Changes in anthelmintic resistance status of Haemonchus contortus and Trichostrongylus colubriformis exposed to different anthelmintic selection pressures in grazing sheep
Waller, P.J., Donald, A.D., Dobson, R.J., Lacey, E., Hennessy, D.R., Allerton, G.R. and Prichard, R.K. (1989) Changes in anthelmintic resistance status of Haemonchus contortus and Trichostrongylus colubriformis exposed to different anthelmintic selection pressures in grazing sheep. International Journal for Parasitology, 19 (1). pp. 99-110.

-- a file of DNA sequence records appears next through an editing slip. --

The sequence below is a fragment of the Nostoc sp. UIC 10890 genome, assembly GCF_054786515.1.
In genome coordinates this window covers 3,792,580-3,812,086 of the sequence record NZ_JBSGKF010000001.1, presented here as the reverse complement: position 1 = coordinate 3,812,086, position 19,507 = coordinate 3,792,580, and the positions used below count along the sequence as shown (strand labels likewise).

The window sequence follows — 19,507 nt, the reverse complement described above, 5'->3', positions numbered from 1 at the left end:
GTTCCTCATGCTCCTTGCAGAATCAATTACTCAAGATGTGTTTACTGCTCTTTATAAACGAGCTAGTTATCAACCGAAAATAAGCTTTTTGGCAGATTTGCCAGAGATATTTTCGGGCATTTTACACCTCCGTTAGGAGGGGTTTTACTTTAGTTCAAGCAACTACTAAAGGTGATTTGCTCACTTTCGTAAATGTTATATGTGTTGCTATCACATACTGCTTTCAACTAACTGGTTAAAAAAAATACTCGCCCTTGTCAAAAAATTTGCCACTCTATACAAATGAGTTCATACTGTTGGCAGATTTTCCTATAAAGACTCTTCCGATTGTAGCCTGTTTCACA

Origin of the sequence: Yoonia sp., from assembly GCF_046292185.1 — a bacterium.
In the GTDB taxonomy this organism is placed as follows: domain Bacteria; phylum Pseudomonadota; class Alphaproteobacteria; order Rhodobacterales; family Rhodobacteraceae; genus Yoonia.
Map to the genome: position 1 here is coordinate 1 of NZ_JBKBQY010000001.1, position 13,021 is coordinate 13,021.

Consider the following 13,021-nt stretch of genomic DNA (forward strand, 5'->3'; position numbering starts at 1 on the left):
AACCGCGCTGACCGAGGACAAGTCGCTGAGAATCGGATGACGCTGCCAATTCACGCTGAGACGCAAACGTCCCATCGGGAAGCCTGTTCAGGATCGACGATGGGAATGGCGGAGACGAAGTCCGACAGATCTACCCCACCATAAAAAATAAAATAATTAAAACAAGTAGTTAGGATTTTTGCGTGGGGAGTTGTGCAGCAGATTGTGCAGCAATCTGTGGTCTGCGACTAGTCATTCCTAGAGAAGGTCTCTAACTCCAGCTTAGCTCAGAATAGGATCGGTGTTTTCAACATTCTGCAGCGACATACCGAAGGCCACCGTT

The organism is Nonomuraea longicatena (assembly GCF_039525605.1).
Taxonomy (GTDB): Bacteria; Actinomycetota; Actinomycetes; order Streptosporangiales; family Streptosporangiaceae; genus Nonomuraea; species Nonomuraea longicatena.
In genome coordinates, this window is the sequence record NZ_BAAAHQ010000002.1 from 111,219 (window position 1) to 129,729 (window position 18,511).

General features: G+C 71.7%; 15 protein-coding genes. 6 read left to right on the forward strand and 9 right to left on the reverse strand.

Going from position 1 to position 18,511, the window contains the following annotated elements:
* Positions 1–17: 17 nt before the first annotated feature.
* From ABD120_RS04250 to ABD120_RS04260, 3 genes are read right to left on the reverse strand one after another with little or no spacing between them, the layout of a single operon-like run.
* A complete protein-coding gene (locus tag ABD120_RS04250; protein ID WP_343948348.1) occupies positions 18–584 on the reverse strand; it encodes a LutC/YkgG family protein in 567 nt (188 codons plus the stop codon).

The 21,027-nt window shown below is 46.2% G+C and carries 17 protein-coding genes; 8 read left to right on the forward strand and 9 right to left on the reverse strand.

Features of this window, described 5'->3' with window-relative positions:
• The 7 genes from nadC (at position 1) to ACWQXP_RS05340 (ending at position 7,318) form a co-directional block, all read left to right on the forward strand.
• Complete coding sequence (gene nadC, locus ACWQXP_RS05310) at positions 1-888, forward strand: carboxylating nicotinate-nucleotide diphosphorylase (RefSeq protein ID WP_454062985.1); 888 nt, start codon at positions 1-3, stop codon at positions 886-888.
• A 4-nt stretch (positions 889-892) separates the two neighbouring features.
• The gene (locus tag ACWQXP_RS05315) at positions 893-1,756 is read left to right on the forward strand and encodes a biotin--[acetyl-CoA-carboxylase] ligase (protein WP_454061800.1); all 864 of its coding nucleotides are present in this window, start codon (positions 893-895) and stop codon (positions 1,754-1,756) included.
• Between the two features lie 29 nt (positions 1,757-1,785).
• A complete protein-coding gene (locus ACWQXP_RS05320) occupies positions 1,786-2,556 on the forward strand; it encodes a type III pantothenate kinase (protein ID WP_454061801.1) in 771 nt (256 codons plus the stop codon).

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This experiment was designed to study, over a 5-year-period, the effect of different frequencies of treatment with three different anthelmintic groups, namely, benzimidazoles, levamisole and ivermectin, and different frequencies of alternation between them, on existing levels of anthelmintic resistance in the nematode parasites Haemonchus contortus and Trichostrongylus colubriformis of grazing sheep. No evidence of ivermectin resistance emerged, even in suppressively treated groups. Likewise, H. contortus failed to develop resistance to levamisole under a similar selection regimen. Thiabendazole was shown to select positively against levamisole resistance in T. colubriformis resulting in significantly greater susceptibility to this drug than for the natural reversion which occurred in the untreated control. There was no evidence that an anthelmintic treatment combined with a movement of sheep to pastures of low infectivity selected more rapidly for resistance than where the same number of treatments were given to set-stocked sheep. Rotation between anthelmintic groups at yearly intervals appeared to be more beneficial in delaying resistance than rotation of drugs with each treatment.
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